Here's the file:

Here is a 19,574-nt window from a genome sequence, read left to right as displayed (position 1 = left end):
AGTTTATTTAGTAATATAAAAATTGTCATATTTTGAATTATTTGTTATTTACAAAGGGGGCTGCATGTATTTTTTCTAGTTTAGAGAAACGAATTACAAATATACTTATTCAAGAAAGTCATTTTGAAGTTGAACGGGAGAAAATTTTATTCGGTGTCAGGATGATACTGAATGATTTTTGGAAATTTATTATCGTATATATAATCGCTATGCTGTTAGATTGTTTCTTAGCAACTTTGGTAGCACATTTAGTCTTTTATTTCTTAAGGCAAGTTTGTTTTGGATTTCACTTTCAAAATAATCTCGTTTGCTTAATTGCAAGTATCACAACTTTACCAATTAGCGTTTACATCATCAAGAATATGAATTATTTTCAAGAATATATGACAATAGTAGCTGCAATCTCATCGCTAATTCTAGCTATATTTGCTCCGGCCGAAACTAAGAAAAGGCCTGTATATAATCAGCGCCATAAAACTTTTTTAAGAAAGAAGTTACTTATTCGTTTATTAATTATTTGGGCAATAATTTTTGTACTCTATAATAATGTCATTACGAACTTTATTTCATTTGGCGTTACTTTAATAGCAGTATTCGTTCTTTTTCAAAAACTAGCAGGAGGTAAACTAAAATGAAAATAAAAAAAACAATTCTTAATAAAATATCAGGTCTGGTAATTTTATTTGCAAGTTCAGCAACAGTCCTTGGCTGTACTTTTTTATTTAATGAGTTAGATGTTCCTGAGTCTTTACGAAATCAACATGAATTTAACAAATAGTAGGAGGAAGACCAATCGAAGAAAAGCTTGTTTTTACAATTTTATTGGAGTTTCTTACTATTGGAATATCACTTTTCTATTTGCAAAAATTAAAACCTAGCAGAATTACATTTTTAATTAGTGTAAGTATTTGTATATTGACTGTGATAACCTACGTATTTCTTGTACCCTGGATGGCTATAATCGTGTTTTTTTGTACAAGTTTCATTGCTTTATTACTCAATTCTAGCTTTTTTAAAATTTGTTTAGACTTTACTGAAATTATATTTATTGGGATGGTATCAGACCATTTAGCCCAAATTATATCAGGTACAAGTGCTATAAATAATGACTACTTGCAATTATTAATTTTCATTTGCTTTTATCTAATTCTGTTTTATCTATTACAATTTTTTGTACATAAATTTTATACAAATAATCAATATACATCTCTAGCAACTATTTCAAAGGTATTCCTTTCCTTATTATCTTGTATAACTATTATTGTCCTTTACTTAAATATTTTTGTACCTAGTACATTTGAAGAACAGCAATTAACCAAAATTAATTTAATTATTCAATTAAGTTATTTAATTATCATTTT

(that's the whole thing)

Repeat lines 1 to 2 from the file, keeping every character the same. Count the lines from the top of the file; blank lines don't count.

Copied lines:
Here is a 19,574-nt window from a genome sequence, read left to right as displayed (position 1 = left end):
AGTTTATTTAGTAATATAAAAATTGTCATATTTTGAATTATTTGTTATTTACAAAGGGGGCTGCATGTATTTTTTCTAGTTTAGAGAAACGAATTACAAATATACTTATTCAAGAAAGTCATTTTGAAGTTGAACGGGAGAAAATTTTATTCGGTGTCAGGATGATACTGAATGATTTTTGGAAATTTATTATCGTATATATAATCGCTATGCTGTTAGATTGTTTCTTAGCAACTTTGGTAGCACATTTAGTCTTTTATTTCTTAAGGCAAGTTTGTTTTGGATTTCACTTTCAAAATAATCTCGTTTGCTTAATTGCAAGTATCACAACTTTACCAATTAGCGTTTACATCATCAAGAATATGAATTATTTTCAAGAATATATGACAATAGTAGCTGCAATCTCATCGCTAATTCTAGCTATATTTGCTCCGGCCGAAACTAAGAAAAGGCCTGTATATAATCAGCGCCATAAAACTTTTTTAAGAAAGAAGTTACTTATTCGTTTATTAATTATTTGGGCAATAATTTTTGTACTCTATAATAATGTCATTACGAACTTTATTTCATTTGGCGTTACTTTAATAGCAGTATTCGTTCTTTTTCAAAAACTAGCAGGAGGTAAACTAAAATGAAAATAAAAAAAACAATTCTTAATAAAATATCAGGTCTGGTAATTTTATTTGCAAGTTCAGCAACAGTCCTTGGCTGTACTTTTTTATTTAATGAGTTAGATGTTCCTGAGTCTTTACGAAATCAACATGAATTTAACAAATAGTAGGAGGAAGACCAATCGAAGAAAAGCTTGTTTTTACAATTTTATTGGAGTTTCTTACTATTGGAATATCACTTTTCTATTTGCAAAAATTAAAACCTAGCAGAATTACATTTTTAATTAGTGTAAGTATTTGTATATTGACTGTGATAACCTACGTATTTCTTGTACCCTGGATGGCTATAATCGTGTTTTTTTGTACAAGTTTCATTGCTTTATTACTCAATTCTAGCTTTTTTAAAATTTGTTTAGACTTTACTGAAATTATATTTATTGGGATGGTATCAGACCATTTAGCCCAAATTATATCAGGTACAAGTGCTATAAATAATGACTACTTGCAATTATTAATTTTCATTTGCTTTTATCTAATTCTGTTTTATCTATTACAATTTTTTGTACATAAATTTTATACAAATAATCAATATACATCTCTAGCAACTATTTCAAAGGTATTCCTTTCCTTATTATCTTGTATAACTATTATTGTCCTTTACTTAAATATTTTTGTACCTAGTACATTTGAAGAACAGCAATTAACCAAAATTAATTTAATTATTCAATTAAGTTATTTAATTATCATTTT